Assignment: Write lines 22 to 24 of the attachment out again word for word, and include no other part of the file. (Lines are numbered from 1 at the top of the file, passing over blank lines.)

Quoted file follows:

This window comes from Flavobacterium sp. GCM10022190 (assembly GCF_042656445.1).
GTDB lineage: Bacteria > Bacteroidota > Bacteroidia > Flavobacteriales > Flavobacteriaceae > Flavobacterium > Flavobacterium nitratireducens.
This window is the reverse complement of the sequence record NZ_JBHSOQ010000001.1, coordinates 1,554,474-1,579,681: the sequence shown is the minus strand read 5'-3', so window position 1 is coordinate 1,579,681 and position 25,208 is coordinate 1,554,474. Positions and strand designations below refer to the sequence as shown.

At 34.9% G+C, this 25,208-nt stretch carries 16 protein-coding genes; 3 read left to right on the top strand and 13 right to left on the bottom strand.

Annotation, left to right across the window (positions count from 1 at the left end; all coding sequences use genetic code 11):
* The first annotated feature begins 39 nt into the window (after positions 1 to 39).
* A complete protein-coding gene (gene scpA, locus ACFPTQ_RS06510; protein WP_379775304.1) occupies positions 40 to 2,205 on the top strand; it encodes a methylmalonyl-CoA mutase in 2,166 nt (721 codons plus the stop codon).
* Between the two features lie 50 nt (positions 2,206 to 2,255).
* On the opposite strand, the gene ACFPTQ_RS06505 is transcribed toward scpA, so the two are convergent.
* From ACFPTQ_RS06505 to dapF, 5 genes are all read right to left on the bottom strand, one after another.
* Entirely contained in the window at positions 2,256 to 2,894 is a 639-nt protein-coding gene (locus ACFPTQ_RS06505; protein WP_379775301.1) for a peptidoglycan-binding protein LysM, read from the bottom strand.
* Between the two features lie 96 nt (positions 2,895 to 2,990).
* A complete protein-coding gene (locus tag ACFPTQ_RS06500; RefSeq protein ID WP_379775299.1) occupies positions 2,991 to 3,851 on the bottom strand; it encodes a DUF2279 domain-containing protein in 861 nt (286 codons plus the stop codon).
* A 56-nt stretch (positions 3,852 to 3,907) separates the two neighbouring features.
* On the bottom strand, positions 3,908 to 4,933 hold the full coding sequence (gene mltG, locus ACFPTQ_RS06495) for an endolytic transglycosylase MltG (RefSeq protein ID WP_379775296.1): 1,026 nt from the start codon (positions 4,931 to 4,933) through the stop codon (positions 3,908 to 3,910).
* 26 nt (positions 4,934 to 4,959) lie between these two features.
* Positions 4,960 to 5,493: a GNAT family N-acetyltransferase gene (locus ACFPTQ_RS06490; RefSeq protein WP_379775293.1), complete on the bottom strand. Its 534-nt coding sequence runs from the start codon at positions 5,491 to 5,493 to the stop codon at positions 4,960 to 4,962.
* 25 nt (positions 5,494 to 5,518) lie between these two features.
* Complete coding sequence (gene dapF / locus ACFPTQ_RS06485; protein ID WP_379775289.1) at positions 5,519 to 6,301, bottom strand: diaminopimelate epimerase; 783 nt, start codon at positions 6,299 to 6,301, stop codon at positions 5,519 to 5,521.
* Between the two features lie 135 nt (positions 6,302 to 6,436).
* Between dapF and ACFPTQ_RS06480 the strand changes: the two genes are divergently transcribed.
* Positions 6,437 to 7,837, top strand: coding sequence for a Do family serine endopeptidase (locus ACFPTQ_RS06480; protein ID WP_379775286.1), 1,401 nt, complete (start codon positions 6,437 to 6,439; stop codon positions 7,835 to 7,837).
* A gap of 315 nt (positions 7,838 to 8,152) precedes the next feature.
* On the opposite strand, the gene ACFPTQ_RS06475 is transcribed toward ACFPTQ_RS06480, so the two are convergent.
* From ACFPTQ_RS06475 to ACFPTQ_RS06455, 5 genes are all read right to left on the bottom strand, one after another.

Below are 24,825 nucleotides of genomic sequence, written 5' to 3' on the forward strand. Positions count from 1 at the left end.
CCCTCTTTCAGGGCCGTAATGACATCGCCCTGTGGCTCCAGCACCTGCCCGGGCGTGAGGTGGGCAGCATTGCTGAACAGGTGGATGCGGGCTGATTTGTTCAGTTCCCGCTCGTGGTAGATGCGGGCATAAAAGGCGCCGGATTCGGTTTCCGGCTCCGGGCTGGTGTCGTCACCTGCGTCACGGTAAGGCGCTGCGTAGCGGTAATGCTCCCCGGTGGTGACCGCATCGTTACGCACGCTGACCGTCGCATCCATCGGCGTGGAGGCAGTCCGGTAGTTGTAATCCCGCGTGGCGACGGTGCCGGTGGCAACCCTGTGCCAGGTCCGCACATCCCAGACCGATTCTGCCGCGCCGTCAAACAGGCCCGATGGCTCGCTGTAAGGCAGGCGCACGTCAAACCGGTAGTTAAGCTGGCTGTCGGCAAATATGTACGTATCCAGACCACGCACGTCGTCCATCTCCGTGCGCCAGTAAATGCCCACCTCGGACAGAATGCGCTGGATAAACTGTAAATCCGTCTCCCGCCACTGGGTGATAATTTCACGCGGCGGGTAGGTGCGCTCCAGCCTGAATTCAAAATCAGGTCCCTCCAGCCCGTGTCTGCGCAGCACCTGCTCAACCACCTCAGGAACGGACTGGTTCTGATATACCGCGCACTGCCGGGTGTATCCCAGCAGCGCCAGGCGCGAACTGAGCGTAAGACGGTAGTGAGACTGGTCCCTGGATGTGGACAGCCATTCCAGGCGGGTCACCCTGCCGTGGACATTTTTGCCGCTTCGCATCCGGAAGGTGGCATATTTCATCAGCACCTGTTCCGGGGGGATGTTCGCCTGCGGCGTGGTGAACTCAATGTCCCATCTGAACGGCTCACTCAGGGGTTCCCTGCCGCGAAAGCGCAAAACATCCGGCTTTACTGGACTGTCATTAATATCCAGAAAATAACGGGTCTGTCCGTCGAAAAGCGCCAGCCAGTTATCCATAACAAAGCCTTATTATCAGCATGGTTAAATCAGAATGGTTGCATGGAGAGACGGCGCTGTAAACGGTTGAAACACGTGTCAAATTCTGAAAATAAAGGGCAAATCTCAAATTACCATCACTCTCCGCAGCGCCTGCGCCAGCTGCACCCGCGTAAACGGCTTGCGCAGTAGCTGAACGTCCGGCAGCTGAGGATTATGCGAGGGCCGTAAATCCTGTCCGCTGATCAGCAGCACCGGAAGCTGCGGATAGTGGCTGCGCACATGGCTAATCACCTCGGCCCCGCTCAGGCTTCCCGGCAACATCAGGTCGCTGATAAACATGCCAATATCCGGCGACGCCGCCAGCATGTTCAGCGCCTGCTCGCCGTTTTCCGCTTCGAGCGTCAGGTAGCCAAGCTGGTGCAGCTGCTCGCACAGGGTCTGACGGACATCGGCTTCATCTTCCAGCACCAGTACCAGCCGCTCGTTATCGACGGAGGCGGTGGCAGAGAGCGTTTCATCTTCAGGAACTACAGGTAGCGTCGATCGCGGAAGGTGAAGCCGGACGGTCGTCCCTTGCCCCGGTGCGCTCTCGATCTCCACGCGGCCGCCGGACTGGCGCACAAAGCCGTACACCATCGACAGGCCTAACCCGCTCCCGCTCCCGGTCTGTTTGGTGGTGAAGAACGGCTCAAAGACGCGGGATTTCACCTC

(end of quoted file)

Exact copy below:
* Positions 6,437 to 7,837, top strand: coding sequence for a Do family serine endopeptidase (locus ACFPTQ_RS06480; protein ID WP_379775286.1), 1,401 nt, complete (start codon positions 6,437 to 6,439; stop codon positions 7,835 to 7,837).
* A gap of 315 nt (positions 7,838 to 8,152) precedes the next feature.
* On the opposite strand, the gene ACFPTQ_RS06475 is transcribed toward ACFPTQ_RS06480, so the two are convergent.